Yes, I can put up my machine, but without coordination, you wind up receiving the wrath of the coordination committee. At that point, they go bonkers harassing you, which is exactly what all bureaucrats do: Nothing, except to annoy people, which is what they live for. They go after you in such a way that users tend to stay away. I've seen this happen. It sucks.

I wish all of these stupid coordination councils would fold their lame tents and go away. No need for them anymore, since there are maybe 2% of the repeaters actually in use. Most are not only never used anymore, but they have taken them off the air entirely, yet the coordination committee refuses to act.
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Re: Looming Part 97 problems

Post by MTS2000des »

we went through the same thing with SERA (Southeastern Repeater Association) to get our 440 pair. Tons of paper repeaters in Georgia. The repeater that was on the air in ATL on our pair was taken down in 2001, the former owner moved to Texas, and he even sent an email telling us the repeater was now in Mineral Wells, TX. Yet, the folks at SERA told us "we are not in the business of de-coordinating repeaters" and refused to release it. Fine. We contacted Riley Hiollingsworth (this was back in 2003) and he told us to forward all documentation/communication with SERA and the former owner and to go ahead and build out our system. If any problems occur, it would be taken up with at that point.

Shortly after CCing SERA on our communications with the FCC, they issued our coordination. So the "good old boy" politics of part 97 repeater coordinating bodies sometimes comes up. But in the end, it is the FCC that has the final word. Usually contacting them with solid documentation will result in a favorable outcome. It did in our case. Our repeater has been operating interference free (well, at least from other part 97 users) since then.
The views here are my own and do not represent those of anyone else or the company, the boss, his wife, his dog or distant relatives.
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Re: Looming Part 97 problems

Post by N4DES »

Just a few points to cover:

1. You cannot judge a valid coordination held by a operational repeater due to the lack of traffic. As long as it is on the air at its coordinated location and operates as a repeater then it conforms to the rules.

2. If it can be shown that the current trustee does not live in the local area and therfore unable to monitor or control the repeater, event is even operational,then it should be de-coordinated. And even more-so if it isn't operational or if the trustee is no longer alive.

3. Using the FCC is a good thing, but only as a last resort. Make sure that you have all of your paperwork in order and there is no lack of information. As others have posted, you can operate a repeater without a coordination per Part 97, but having it allows you for additional protections.

We (the FRC) was approached by SERA a year or so ago and we voted not to be involved with them at all. We feel the Florida's program is a lot more sound and is one of the best and progressive coordinating bodies in the country.
Last edited by N4DES on Sat Aug 28, 2010 12:11 pm, edited 1 time in total.
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Re: Looming Part 97 problems

Post by N4DES »

MTS2000des wrote:we went through the same thing with SERA (Southeastern Repeater Association) to get our 440 pair. Tons of paper repeaters in Georgia. The repeater that was on the air in ATL on our pair was taken down in 2001, the former owner moved to Texas, and he even sent an email telling us the repeater was now in Mineral Wells, TX. Yet, the folks at SERA told us "we are not in the business of de-coordinating repeaters" and refused to release it. Fine. We contacted Riley Hiollingsworth (this was back in 2003) and he told us to forward all documentation/communication with SERA and the former owner and to go ahead and build out our system. If any problems occur, it would be taken up with at that point.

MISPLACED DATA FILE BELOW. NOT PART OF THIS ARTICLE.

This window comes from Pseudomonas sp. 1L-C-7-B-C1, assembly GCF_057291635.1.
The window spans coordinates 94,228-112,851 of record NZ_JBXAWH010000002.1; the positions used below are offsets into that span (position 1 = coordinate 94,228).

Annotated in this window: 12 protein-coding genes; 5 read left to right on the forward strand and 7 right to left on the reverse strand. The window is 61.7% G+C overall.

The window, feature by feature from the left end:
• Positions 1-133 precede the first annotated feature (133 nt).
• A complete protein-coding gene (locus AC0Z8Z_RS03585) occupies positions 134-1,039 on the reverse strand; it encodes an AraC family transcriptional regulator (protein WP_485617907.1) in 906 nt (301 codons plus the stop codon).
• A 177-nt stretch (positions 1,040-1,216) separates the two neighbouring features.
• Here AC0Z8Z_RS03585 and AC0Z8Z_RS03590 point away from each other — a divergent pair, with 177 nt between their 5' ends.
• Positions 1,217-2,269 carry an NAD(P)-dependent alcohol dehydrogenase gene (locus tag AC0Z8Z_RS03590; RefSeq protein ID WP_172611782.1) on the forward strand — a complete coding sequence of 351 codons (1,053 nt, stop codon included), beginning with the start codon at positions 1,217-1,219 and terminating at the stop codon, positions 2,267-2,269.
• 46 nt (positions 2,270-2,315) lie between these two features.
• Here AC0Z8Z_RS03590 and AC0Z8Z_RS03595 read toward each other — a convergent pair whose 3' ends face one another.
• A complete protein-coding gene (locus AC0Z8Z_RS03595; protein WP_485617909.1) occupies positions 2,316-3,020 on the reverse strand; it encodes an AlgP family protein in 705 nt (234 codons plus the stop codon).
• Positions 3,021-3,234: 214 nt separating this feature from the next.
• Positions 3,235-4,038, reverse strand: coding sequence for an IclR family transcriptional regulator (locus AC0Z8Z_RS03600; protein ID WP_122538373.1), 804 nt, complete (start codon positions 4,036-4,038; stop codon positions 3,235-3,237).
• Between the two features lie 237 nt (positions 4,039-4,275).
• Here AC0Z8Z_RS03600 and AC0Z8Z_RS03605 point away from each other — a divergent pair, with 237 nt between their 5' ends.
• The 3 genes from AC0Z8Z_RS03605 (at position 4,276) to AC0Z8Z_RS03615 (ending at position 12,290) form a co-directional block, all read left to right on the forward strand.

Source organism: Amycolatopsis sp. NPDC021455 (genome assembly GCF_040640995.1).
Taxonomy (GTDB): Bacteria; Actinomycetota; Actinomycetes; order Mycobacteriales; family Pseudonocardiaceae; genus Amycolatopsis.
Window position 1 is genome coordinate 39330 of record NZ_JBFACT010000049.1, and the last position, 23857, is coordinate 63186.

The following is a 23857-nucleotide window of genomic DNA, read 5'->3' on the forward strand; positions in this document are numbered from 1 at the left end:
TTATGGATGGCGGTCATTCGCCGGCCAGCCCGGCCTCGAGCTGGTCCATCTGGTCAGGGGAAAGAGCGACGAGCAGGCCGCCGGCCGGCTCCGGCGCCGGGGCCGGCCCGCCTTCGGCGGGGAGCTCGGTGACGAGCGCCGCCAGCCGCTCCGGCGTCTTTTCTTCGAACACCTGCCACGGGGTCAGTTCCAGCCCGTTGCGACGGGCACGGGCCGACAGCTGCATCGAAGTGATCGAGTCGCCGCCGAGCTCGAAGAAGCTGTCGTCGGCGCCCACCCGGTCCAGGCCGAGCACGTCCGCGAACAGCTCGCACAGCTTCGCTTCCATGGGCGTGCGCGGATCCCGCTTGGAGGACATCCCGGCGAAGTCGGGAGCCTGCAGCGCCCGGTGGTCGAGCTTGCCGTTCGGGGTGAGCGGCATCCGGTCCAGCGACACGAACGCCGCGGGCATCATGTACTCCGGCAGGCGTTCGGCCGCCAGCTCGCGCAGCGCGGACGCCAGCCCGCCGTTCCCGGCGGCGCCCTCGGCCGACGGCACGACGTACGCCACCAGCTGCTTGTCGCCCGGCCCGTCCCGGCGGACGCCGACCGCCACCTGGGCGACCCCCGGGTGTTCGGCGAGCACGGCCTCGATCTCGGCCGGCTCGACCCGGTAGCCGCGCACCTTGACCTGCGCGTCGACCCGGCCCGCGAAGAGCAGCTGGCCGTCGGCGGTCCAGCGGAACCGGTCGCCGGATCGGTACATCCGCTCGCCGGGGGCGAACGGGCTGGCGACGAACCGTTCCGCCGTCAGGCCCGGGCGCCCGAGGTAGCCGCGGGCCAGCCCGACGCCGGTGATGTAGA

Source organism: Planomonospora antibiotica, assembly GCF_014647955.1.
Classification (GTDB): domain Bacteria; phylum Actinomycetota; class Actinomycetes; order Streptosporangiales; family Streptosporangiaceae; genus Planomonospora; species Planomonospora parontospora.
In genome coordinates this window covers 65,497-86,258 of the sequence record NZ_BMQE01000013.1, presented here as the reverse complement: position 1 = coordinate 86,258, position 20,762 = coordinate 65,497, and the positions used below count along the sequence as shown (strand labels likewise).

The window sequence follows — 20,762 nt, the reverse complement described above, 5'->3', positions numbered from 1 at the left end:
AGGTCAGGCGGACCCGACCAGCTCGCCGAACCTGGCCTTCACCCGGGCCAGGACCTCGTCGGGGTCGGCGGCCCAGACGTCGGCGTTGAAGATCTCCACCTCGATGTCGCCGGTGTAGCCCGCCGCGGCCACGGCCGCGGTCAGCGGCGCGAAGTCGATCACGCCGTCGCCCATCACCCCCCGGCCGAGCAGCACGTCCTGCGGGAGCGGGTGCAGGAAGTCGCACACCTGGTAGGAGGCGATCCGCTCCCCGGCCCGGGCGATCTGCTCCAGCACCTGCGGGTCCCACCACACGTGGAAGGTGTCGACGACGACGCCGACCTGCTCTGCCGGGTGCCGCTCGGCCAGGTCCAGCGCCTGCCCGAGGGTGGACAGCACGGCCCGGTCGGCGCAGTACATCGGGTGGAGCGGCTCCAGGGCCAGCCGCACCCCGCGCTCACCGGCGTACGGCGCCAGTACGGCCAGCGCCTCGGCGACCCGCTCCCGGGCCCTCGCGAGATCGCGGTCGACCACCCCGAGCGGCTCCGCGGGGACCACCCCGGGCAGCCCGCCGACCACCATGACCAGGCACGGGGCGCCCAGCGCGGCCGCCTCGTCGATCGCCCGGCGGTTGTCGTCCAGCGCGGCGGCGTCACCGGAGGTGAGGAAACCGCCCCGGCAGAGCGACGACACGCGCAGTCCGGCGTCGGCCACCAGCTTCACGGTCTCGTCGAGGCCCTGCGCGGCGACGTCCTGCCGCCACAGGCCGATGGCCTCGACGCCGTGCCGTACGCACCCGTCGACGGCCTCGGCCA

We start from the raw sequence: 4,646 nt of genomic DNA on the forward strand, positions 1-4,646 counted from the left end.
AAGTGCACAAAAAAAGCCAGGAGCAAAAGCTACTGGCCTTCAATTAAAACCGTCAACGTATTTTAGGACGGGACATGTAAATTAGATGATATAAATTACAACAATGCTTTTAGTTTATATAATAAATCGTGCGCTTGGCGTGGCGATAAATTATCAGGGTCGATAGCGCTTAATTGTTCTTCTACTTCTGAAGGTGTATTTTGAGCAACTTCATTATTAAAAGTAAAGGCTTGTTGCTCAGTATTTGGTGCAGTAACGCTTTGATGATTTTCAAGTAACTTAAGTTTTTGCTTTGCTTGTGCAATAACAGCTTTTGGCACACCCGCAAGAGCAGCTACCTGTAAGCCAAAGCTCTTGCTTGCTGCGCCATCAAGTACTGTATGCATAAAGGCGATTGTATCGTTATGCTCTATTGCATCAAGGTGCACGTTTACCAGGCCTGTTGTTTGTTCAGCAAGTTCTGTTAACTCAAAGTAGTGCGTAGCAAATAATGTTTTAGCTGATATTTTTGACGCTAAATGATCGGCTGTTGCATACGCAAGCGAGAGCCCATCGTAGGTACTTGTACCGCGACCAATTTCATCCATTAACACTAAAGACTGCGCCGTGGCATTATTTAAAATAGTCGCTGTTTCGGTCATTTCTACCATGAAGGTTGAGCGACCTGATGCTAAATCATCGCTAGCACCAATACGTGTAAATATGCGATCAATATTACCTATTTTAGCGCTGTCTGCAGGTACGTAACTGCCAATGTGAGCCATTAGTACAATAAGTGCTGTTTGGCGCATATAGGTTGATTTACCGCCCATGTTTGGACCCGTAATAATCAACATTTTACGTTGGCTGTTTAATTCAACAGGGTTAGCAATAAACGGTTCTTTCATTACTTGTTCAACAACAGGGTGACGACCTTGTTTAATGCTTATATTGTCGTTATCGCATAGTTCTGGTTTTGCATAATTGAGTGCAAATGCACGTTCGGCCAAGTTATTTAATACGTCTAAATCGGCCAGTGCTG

Shortly after CCing SERA on our communications with the FCC, they issued our coordination. So the "good old boy" politics of part 97 repeater coordinating bodies sometimes comes up. But in the end, it is the FCC that has the final word. Usually contacting them with solid documentation will result in a favorable outcome. It did in our case. Our repeater has been operating interference free (well, at least from other part 97 users) since then.
Pretty amazing story and you shouldn't have gove through all of this. Just the trustee alone moving to TX would of been good enough reason to give the coordination to you. Did the original trustee at least offer to transfer it to you? We have that from time to time in FL and with certain limitations allow it to occur.
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Re: Looming Part 97 problems

Post by MTS2000des »

KS4VT wrote:
MTS2000des wrote:we went through the same thing with SERA (Southeastern Repeater Association) to get our 440 pair. Tons of paper repeaters in Georgia. The repeater that was on the air in ATL on our pair was taken down in 2001, the former owner moved to Texas, and he even sent an email telling us the repeater was now in Mineral Wells, TX. Yet, the folks at SERA told us "we are not in the business of de-coordinating repeaters" and refused to release it. Fine. We contacted Riley Hiollingsworth (this was back in 2003) and he told us to forward all documentation/communication with SERA and the former owner and to go ahead and build out our system. If any problems occur, it would be taken up with at that point.